In the now-infamous presidential debate exchange on the Benghazi, Libya attack, the snap judgment was that Mitt Romney stumbled badly, blowing a key chance to hit Obama. That things did not go his way is undeniable but the error appears to have been moderator Candy Crowley’s, not the Republican candidate’s.
In the exchange Romney seized on President Obama’s claim that on Sept 12, the day after the incident, the president referred to the incident as an act of terror. Romney jumped on this, asking Obama if what he just said was that he specifically said on Sept. 12 the attack was an “act of terror”.
“You said in the Rose Garden the day after the attack it was an act of terror? It was not a spontaneous demonstration? Is that what you are saying?” Romney asked.
Obama freezes up in response to Romney’s direct question. Rather than defend himself, he says, “please proceed, governor.”
Romney then begins to go in for the kill (“I want to make sure we get that for the record”) when Crowley jumps in to say that, yes, Obama “did call it an act of terror” adding it took “two weeks or so” for the full story to come out.
Obama suddenly snaps back, chiming in, “Can you say that again, louder, Candy?” prompted applause from the audience. Romney is clearly thrown by having the moderator come in on Obama’s side and loses his train of thought. He then begins rambling and even stammering. “Am I incorrect in that regard?” he asks at one point.
Crowley then moves the debate on to the next question – to Obama’s relief (“I’m happy to do that.”).
The result is that it looks as though Crowley called out Romney for misstating what Obama said in his Rose garden speech. Twitter lit up in the wake of the exchange and before the debate was over it was being widely cited – even by conservatives – as a disaster for Romney.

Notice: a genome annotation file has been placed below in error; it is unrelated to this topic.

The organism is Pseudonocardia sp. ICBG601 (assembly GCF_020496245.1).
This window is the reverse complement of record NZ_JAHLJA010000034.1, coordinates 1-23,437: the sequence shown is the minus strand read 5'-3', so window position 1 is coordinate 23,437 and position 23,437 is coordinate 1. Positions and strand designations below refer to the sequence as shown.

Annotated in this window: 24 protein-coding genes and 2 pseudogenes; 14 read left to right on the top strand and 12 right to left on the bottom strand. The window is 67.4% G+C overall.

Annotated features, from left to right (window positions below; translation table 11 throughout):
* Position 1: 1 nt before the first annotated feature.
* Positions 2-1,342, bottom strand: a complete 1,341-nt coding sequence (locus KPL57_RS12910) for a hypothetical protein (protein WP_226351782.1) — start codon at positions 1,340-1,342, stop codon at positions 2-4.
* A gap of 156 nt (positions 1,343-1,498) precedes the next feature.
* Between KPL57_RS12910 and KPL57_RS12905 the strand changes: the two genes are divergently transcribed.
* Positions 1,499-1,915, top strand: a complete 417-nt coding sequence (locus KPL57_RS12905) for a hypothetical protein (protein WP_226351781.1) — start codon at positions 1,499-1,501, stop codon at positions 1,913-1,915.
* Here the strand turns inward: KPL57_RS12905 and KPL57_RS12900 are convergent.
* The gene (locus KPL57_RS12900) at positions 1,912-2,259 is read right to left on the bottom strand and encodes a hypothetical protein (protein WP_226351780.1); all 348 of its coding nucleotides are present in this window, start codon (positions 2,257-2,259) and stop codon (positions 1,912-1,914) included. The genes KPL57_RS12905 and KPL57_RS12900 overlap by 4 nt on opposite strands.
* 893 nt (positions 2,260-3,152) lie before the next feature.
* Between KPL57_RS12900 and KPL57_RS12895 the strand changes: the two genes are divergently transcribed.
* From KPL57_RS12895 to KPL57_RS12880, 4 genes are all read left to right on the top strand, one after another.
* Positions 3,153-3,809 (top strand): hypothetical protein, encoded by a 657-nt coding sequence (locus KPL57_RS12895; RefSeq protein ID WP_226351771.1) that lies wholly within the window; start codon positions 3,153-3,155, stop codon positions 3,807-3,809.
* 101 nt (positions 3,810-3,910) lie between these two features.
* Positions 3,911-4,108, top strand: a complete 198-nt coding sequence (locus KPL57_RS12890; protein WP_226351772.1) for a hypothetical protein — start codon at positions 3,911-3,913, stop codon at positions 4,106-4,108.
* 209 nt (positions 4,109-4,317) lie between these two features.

There is one big problem with this analysis. Contrary to what Crowley said, Obama did not clearly say in the Rose Garden speech that the Libya attack was an “act of of terror”. The confusion comes from that fact that the president did use those words, but in a broader, more general sense. It was not specifically in regards to the Sept. 11, 2012 attack.
Here are his comments and the surrounding context:
Of course, yesterday was already a painful day for our nation as we marked the solemn memory of the 9/11 attacks. We mourned with the families who were lost on that day. I visited the graves of troops who made the ultimate sacrifice in Iraq and Afghanistan at the hallowed grounds of Arlington Cemetery, and had the opportunity to say thank you and visit some of our wounded warriors at Walter Reed. And then last night, we learned the news of this attack in Benghazi.
As Americans, let us never, ever forget that our freedom is only sustained because there are people who are willing to fight for it, to stand up for it, and in some cases, lay down their lives for it. Our country is only as strong as the character of our people and the service of those both civilian and military who represent us around the globe.
No acts of terror will ever shake the resolve of this great nation, alter that character, or eclipse the light of the values that we stand for. Today we mourn four more Americans who represent the very best of the United States of America. We will not waver in our commitment to see that justice is done for this terrible act. And make no mistake, justice will be done.
The reference to “acts of terror” (note that it is plural) appears to be in the context of all such attacks since the original 9/11. Obama does not directly call the Benghazi attack one of those acts. The closest he comes is calling it “this terrible act” - an extremely vague label. In any event, subsequent comments by Obama and other administration officials after the Rose Garden speech continued to perpetuate the notion that this was a demonstration against a Youtube video that went out of control, not an planned attack.
Even Crowley tried to clear up the matter after the debate, telling her CNN colleagues that Romney “was right in the main. I just think he picked the wrong word.”
All that said, it was still a bad moment for Romney, debate-wise. He allowed himself to get throw off his train of thought and was not prepared to argue his point better. When Crowley joined in the result was to have Romney start to second-guessing himself and lose his footing.
That doesn’t mean it was a good moment for Obama either. He still mislead people on what he said regarding the Benghazi attack. The fact that tough question for him was deflected by a third party doesn’t exactly redeem him either.